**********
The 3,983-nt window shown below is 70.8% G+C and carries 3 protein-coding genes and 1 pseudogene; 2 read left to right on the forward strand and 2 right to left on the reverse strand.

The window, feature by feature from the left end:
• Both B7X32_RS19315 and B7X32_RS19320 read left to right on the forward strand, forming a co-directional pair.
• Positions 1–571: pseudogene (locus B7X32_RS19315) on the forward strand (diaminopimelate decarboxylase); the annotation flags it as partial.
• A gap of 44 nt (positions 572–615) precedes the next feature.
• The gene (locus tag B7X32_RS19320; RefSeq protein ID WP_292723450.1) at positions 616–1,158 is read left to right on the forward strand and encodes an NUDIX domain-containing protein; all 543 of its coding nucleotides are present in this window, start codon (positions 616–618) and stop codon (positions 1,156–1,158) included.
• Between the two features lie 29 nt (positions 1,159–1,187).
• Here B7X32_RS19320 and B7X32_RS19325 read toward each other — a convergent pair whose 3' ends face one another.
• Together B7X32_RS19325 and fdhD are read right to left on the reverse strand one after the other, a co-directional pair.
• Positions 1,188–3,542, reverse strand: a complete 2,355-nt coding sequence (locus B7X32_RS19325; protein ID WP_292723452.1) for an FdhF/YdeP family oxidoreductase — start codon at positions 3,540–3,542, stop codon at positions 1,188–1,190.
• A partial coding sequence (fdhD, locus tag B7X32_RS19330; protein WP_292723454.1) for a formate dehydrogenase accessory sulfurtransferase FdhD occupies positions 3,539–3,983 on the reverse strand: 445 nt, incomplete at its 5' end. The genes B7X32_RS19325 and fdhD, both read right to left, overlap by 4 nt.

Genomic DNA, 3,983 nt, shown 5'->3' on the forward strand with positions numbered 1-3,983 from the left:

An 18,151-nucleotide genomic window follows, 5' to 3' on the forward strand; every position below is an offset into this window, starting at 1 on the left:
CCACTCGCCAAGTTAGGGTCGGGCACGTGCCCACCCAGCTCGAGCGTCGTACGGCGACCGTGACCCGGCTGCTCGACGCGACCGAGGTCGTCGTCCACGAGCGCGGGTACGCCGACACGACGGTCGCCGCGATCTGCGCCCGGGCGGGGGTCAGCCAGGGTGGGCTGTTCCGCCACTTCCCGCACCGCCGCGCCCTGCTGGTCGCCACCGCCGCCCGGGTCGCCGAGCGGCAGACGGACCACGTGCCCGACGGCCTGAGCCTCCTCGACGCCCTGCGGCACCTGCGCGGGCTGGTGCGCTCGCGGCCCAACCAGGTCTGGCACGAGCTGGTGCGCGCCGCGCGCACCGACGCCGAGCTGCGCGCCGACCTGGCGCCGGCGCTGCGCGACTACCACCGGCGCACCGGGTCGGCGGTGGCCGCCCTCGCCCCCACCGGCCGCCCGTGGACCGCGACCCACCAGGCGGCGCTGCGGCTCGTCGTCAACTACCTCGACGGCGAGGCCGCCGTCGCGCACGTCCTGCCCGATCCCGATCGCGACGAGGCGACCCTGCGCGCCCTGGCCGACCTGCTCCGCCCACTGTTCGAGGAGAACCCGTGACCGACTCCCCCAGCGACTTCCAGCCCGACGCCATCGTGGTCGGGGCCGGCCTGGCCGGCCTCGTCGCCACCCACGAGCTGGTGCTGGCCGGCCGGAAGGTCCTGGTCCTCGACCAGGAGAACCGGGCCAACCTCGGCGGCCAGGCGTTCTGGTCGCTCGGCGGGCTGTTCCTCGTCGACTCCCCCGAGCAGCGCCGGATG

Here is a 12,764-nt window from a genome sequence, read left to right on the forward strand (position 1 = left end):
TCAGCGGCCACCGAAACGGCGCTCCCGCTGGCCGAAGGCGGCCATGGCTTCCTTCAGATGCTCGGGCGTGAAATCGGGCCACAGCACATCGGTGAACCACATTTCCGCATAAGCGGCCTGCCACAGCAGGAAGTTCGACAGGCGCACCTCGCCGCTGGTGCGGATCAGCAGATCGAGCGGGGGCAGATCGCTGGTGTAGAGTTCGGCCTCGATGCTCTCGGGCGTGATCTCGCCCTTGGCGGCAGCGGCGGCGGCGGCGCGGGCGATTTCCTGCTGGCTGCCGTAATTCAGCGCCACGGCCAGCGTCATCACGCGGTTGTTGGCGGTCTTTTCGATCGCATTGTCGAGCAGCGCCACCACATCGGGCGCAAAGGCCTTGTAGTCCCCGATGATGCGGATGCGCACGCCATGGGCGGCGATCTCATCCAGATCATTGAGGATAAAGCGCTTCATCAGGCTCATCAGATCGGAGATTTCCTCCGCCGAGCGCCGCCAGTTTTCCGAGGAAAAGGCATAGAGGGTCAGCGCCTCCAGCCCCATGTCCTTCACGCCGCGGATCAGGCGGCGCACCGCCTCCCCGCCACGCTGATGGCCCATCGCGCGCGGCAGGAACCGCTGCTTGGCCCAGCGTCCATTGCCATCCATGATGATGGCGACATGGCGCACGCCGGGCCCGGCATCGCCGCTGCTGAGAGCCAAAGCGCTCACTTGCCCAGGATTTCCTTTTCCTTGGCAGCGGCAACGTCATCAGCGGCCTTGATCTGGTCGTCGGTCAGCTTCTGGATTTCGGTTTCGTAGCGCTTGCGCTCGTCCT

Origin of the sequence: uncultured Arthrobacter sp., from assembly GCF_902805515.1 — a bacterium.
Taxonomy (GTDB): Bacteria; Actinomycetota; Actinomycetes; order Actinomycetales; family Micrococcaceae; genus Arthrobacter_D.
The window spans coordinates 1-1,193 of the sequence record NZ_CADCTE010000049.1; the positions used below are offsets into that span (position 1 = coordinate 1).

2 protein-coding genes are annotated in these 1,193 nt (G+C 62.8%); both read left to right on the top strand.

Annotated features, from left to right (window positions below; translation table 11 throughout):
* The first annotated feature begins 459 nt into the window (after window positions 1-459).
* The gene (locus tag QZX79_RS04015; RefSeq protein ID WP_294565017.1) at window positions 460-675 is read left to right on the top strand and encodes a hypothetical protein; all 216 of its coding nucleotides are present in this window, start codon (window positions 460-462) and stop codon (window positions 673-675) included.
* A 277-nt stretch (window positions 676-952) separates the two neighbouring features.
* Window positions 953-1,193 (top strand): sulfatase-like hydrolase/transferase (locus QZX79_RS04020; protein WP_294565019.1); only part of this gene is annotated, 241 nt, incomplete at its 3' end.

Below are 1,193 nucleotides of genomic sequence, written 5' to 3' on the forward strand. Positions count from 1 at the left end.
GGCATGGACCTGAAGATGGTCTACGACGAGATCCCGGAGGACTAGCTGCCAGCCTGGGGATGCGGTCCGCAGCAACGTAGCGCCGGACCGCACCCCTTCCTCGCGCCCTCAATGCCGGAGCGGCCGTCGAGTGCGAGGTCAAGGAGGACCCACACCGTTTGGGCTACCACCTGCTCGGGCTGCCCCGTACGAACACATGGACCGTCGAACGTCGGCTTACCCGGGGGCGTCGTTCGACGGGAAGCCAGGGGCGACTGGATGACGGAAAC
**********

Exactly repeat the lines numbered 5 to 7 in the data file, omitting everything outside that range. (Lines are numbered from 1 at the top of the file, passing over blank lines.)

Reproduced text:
• A gap of 44 nt (positions 572–615) precedes the next feature.
• The gene (locus tag B7X32_RS19320; RefSeq protein ID WP_292723450.1) at positions 616–1,158 is read left to right on the forward strand and encodes an NUDIX domain-containing protein; all 543 of its coding nucleotides are present in this window, start codon (positions 616–618) and stop codon (positions 1,156–1,158) included.
• Between the two features lie 29 nt (positions 1,159–1,187).